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Advisory panel likes new hepatitis C drugs, which could expand options

April 29, 2011|By Marissa Cevallos, HealthKey
  • Two new drugs to treat patients with chronic hepatitis C received unanimous backing from an FDA advisory panel this week.
Two new drugs to treat patients with chronic hepatitis C received unanimous… (Ricardo DeAratanha / Los…)

Two new drugs to treat hepatitis C got strong – that is, unanimous – backing this week from an advisory panel to the FDA. Both are meant to be given in combination with standard therapy and, together, offer new options for people with the virus.

One drug, boceprevir, manufactured by Merck, has been shown in clinical trials to roughly double the number of patients who suppress the hepatitis C virus to undetectable levels — a “viral cure” — when compared to those who undergo regular therapy alone. 

The other drug, telaprevir, developed by Vertex, has achieved a 75% cure rate when administered to previously untreated patients as part of combination therapy.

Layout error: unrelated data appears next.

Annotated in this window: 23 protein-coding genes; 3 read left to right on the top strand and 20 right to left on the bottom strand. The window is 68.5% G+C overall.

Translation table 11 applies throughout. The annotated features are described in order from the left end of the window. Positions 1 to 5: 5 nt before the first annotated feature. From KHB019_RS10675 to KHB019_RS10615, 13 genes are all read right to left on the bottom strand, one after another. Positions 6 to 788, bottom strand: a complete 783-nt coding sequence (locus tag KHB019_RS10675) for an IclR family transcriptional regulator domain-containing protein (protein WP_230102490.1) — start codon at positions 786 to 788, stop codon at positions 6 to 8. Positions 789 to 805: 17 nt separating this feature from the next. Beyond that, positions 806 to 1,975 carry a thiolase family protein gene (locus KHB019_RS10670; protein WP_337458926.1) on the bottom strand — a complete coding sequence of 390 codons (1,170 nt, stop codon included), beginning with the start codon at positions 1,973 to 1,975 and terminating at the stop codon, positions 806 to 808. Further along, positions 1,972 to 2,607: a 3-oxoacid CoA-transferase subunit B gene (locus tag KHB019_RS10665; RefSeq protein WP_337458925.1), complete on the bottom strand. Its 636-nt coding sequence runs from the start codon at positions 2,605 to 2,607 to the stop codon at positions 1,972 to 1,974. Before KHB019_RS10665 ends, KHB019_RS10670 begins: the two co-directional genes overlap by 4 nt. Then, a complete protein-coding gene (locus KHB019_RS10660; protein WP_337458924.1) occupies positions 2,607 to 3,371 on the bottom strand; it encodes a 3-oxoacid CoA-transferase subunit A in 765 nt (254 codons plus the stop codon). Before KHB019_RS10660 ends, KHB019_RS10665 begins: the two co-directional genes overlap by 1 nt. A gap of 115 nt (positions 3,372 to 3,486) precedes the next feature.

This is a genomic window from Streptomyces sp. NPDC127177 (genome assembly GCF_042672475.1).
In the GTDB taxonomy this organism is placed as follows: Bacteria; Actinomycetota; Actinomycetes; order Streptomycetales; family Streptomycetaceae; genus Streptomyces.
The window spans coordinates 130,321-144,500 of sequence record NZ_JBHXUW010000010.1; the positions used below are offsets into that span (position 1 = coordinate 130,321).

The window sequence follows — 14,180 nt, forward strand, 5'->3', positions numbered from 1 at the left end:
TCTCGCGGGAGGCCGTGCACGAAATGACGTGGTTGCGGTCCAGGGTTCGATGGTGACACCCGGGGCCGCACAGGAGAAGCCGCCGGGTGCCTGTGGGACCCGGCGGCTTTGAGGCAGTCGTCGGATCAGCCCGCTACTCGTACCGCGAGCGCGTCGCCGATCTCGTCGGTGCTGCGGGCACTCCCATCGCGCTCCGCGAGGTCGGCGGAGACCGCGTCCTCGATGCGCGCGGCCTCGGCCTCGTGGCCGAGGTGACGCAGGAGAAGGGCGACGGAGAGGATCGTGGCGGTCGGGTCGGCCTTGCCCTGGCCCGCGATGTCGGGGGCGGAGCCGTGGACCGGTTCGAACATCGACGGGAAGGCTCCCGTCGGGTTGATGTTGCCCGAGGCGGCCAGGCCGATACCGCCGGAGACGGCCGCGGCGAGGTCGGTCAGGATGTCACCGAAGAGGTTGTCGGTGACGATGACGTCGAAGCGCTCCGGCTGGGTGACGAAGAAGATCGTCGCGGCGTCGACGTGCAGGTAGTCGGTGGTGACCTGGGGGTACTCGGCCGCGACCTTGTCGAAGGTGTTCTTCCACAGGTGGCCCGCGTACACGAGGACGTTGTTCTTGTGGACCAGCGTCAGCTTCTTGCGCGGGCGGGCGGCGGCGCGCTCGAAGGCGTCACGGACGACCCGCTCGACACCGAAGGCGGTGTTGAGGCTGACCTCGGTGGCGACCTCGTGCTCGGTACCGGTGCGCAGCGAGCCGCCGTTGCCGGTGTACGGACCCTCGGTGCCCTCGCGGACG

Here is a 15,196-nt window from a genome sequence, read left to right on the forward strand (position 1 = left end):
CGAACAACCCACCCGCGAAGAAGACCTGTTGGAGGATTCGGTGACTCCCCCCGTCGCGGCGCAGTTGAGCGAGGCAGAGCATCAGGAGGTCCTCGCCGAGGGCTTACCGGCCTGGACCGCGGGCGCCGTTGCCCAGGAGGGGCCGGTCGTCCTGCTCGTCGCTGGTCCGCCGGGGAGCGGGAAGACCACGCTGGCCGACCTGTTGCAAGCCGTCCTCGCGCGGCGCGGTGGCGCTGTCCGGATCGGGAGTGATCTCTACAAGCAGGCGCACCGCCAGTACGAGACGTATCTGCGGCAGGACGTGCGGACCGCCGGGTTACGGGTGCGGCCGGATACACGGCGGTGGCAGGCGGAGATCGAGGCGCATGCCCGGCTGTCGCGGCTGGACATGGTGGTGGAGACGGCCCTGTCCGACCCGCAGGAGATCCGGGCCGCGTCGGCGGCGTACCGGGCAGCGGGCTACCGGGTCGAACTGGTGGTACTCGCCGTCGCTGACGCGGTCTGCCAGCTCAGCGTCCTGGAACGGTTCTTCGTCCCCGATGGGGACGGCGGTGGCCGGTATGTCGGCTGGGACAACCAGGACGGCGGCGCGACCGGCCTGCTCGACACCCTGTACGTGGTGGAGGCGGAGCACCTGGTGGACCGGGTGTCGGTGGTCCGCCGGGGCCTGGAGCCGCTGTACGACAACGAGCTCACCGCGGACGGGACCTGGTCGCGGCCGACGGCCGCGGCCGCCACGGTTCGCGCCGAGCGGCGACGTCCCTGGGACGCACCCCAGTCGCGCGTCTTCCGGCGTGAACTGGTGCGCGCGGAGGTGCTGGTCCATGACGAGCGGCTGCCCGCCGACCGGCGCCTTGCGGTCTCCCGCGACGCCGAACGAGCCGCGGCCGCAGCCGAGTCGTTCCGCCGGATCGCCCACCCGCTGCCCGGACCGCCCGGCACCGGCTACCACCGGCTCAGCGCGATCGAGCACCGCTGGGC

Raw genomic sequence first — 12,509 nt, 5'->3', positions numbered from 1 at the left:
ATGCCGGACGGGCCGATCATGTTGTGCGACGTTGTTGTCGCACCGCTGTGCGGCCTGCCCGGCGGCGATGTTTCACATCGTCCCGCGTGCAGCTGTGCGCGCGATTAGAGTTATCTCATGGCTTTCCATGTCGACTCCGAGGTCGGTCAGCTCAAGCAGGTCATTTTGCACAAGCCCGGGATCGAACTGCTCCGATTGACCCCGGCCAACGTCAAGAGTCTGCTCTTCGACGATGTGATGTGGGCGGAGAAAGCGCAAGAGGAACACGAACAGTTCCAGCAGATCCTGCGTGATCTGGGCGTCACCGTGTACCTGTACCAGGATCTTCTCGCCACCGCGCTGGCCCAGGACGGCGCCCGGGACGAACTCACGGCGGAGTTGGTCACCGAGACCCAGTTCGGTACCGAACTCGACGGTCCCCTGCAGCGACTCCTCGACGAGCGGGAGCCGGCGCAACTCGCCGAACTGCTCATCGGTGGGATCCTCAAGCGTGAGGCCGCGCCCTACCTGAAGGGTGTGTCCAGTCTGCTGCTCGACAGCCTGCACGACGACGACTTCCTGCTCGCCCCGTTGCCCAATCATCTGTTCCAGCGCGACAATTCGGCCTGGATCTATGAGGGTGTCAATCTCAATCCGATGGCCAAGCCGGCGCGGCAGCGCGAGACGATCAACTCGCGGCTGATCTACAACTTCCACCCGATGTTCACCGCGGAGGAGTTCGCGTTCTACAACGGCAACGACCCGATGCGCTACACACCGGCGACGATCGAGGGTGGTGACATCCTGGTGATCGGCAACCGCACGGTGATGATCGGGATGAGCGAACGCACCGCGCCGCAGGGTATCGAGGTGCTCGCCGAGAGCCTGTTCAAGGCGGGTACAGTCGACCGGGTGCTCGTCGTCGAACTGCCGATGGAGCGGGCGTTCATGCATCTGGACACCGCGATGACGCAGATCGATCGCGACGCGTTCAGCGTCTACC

The panel’s decisions don’t guarantee FDA approval, but the FDA tends to follow the panel’s recommendations.

Again, these drugs don’t replace standard therapy, which has unpleasant side effects. In clinical trials, both drugs were used in addition to pegylated-interferon and ribavirin —  treatments that can give patients a laundry list of flu-like symptoms, such as fever and fatigue.

Still, the week’s news is still good for hepatitis C sufferers, which may number 4 million in the U.S.

Some patients respond better to one medication than another, so more options — even though side effects haven’t been ameliorated — is a good thing. 

healthkey@tribune.com

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